7. As most of us already know, the Fuji image files look awesome. To be fair, image files from any camera these days will look really good, but there's something really special about the way the Fujifilm X Series cameras portray color and tone. While the Fuji image processors play a part in this, much of the Fuji mojo is due to the X-Trans sensor. With its proprietary non-Bayer pattern design, the X-Trans sensor reproduces color in a unique way that's different from the way it's done in just about every other digital camera. In my search to figure out what's really going on here, it occurred to me, (and was verified by a few of the Fuji reps and engineers), that the X-Trans sensor is actually very "film-like." It's much more so than most other sensors, and this is no accident. In designing the X-Trans sensor, the Fuji engineers looked back as much as they looked forward. Trying to preserve the heritage and legacy of traditional photography, they designed the "random" array on the X-Tran sensor so that it resembles the randomness of film. As we know, film was essentially silver halide glitter that was poured into a bowl of jelly and smeared onto a plastic base. There was nothing "regular" about the way grain looked in film, and although the X-Trans sensor isn't totally random, it does closely match the look of actual film grain, especially when it comes to the distribution of the green sensitive pixels. Compare that with an actually cross section of Autochrome Lumiere film from the early 1900s. It's amazing how close the pattern looks to the X-Trans sensor pattern. Also, compare the two image below, one is a scan from a Velvia slide, and the other is JPEG file from the X-T2. You can see an expanded version of this topic on my blog, along with more image examples. I've even got a side by side comparison of the grain in ACROS next to the old T-MAX 3200 film. I'm fascinated by this idea, let me know your thoughts! Below: An enlargement of the grain on an original Fujifilm Velvia slide film image. Below: An enlargement of an X-T2 JPEG file.
  8. It should. I've used Nikon flashes in the hot shoe of my X-T2 and it works fine. Your Yongnuo trigger is talking to the other flashes, which is separate from the camera. In effect, the X-T2 is out of the loop, except for just firing the initial flash, or in your case, trigger. That in turn, triggers the other lights. As long as you can get a flash signal from the X-T2, any trigger or combination of flashes and triggers should work in manual mode.
  9. The new NP-126S batteries for the X-T2 are pretty much identical as the old ones, with one exception- they've been designed to dissipate heat a little better for shooting 4K video. When I got my X-T2, I just threw the battery in the drawer with all of my other NP-126 batteries, and use it interchangeably without much thought. If you're shooting lots of 4K video, you'd definitely want the new NP-126S, but if not, you'll probably have fine results with good generic batteries. I use older NP-126 batteries in my X-T2 all the time with no problem or loss of performance.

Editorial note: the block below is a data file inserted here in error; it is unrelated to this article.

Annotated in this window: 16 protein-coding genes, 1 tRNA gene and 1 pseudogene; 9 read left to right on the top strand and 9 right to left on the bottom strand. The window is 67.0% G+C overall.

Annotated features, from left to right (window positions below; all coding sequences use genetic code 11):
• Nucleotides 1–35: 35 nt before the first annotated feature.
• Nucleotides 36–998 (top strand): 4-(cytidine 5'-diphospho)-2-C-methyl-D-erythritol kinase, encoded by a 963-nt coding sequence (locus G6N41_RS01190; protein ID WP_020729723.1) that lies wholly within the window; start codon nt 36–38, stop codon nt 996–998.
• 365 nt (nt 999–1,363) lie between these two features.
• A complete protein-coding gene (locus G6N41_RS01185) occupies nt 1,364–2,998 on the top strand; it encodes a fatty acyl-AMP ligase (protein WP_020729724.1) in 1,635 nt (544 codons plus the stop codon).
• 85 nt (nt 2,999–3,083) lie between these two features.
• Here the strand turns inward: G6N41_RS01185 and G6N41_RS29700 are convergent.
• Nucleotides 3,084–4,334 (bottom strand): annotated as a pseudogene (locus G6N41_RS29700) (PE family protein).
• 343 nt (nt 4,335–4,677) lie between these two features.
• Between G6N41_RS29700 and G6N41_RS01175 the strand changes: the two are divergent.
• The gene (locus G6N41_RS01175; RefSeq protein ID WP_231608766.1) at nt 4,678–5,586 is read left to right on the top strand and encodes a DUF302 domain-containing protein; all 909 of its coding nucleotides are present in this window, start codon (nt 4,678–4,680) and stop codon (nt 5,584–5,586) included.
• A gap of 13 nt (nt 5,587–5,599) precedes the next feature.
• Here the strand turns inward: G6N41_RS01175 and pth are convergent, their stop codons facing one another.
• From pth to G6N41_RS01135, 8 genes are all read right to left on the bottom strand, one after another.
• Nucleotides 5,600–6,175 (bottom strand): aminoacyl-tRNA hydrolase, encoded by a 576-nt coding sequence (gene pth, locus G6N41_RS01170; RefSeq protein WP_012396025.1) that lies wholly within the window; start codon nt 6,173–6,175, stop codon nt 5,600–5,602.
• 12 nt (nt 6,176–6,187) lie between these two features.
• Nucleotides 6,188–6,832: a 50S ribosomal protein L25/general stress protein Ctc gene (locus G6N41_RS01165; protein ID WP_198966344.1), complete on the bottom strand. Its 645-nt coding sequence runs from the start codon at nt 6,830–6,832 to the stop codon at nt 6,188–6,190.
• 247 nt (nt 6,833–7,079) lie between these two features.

10. The X70 does indeed come with its own charger, but you can use any USB cable. I've charged it (the battery) from the wall, car, solar panels, computer and external battery pack.
  11. DanBailey

    Free X Series Tips and Tricks Guide

    @excalibur2811 Thanks, glad you enjoyed my guide! What do you like to shoot?
  12. DanBailey

    travels with my fuji

    @peterjones Nice! I like this collection. India might be the most awesome place in the world to do street photography. I really like the portrait of the two girls and the striking side profile of the woman just above- that one has such amazing tonality and moment.
  13. DanBailey

    Free X Series Tips and Tricks Guide

    Hi @Rachel, thanks for downloading my guide. I hope you find it useful! What kind of photography do you like to shoot?
  14. DanBailey

    Free X Series Tips and Tricks Guide

    Thanks @MarcoDebiasi. Don't think of it like an eBook, think of it as a PDF manual. @Custy T Mode is one of the more useful features on the X Series cameras, although it's not always clear to people what it does. @mikescri Thanks for putting this idea forward, I'd love it if the guide were easily available to newcomers. I'm glad you think it's worth of flagging.